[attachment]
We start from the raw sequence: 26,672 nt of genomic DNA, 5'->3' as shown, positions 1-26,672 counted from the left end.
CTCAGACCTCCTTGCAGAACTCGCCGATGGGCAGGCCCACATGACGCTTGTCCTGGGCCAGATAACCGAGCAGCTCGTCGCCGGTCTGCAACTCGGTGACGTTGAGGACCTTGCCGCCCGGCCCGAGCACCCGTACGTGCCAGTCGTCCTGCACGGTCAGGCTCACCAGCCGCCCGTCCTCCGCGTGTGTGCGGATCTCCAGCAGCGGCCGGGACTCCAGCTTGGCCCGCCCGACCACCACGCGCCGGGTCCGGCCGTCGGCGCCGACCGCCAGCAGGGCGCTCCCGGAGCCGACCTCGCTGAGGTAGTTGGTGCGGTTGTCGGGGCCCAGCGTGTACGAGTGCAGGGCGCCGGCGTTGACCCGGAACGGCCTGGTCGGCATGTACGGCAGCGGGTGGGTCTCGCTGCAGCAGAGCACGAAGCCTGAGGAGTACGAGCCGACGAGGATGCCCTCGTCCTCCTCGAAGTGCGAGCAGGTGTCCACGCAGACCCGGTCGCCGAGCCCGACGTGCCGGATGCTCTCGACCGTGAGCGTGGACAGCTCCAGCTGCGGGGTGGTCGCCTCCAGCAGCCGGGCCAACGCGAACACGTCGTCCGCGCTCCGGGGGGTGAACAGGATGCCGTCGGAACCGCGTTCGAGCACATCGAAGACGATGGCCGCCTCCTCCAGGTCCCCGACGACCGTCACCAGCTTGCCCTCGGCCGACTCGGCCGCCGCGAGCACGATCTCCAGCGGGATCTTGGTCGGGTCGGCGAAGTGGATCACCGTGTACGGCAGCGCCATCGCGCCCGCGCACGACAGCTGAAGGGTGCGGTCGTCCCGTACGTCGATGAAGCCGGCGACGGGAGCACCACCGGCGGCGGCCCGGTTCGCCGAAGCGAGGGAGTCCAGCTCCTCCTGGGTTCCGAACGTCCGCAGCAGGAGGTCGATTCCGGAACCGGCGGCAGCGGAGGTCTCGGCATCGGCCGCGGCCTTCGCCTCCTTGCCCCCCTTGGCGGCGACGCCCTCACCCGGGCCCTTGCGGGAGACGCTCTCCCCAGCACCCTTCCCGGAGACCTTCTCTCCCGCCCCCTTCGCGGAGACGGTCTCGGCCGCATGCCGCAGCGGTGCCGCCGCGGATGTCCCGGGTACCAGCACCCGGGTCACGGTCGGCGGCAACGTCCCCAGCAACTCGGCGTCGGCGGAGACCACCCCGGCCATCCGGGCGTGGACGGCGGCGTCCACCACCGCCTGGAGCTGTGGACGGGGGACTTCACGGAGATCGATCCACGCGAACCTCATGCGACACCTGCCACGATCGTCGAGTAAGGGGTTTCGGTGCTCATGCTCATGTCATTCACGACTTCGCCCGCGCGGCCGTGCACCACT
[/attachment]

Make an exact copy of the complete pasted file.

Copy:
We start from the raw sequence: 26,672 nt of genomic DNA, 5'->3' as shown, positions 1-26,672 counted from the left end.
CTCAGACCTCCTTGCAGAACTCGCCGATGGGCAGGCCCACATGACGCTTGTCCTGGGCCAGATAACCGAGCAGCTCGTCGCCGGTCTGCAACTCGGTGACGTTGAGGACCTTGCCGCCCGGCCCGAGCACCCGTACGTGCCAGTCGTCCTGCACGGTCAGGCTCACCAGCCGCCCGTCCTCCGCGTGTGTGCGGATCTCCAGCAGCGGCCGGGACTCCAGCTTGGCCCGCCCGACCACCACGCGCCGGGTCCGGCCGTCGGCGCCGACCGCCAGCAGGGCGCTCCCGGAGCCGACCTCGCTGAGGTAGTTGGTGCGGTTGTCGGGGCCCAGCGTGTACGAGTGCAGGGCGCCGGCGTTGACCCGGAACGGCCTGGTCGGCATGTACGGCAGCGGGTGGGTCTCGCTGCAGCAGAGCACGAAGCCTGAGGAGTACGAGCCGACGAGGATGCCCTCGTCCTCCTCGAAGTGCGAGCAGGTGTCCACGCAGACCCGGTCGCCGAGCCCGACGTGCCGGATGCTCTCGACCGTGAGCGTGGACAGCTCCAGCTGCGGGGTGGTCGCCTCCAGCAGCCGGGCCAACGCGAACACGTCGTCCGCGCTCCGGGGGGTGAACAGGATGCCGTCGGAACCGCGTTCGAGCACATCGAAGACGATGGCCGCCTCCTCCAGGTCCCCGACGACCGTCACCAGCTTGCCCTCGGCCGACTCGGCCGCCGCGAGCACGATCTCCAGCGGGATCTTGGTCGGGTCGGCGAAGTGGATCACCGTGTACGGCAGCGCCATCGCGCCCGCGCACGACAGCTGAAGGGTGCGGTCGTCCCGTACGTCGATGAAGCCGGCGACGGGAGCACCACCGGCGGCGGCCCGGTTCGCCGAAGCGAGGGAGTCCAGCTCCTCCTGGGTTCCGAACGTCCGCAGCAGGAGGTCGATTCCGGAACCGGCGGCAGCGGAGGTCTCGGCATCGGCCGCGGCCTTCGCCTCCTTGCCCCCCTTGGCGGCGACGCCCTCACCCGGGCCCTTGCGGGAGACGCTCTCCCCAGCACCCTTCCCGGAGACCTTCTCTCCCGCCCCCTTCGCGGAGACGGTCTCGGCCGCATGCCGCAGCGGTGCCGCCGCGGATGTCCCGGGTACCAGCACCCGGGTCACGGTCGGCGGCAACGTCCCCAGCAACTCGGCGTCGGCGGAGACCACCCCGGCCATCCGGGCGTGGACGGCGGCGTCCACCACCGCCTGGAGCTGTGGACGGGGGACTTCACGGAGATCGATCCACGCGAACCTCATGCGACACCTGCCACGATCGTCGAGTAAGGGGTTTCGGTGCTCATGCTCATGTCATTCACGACTTCGCCCGCGCGGCCGTGCACCACT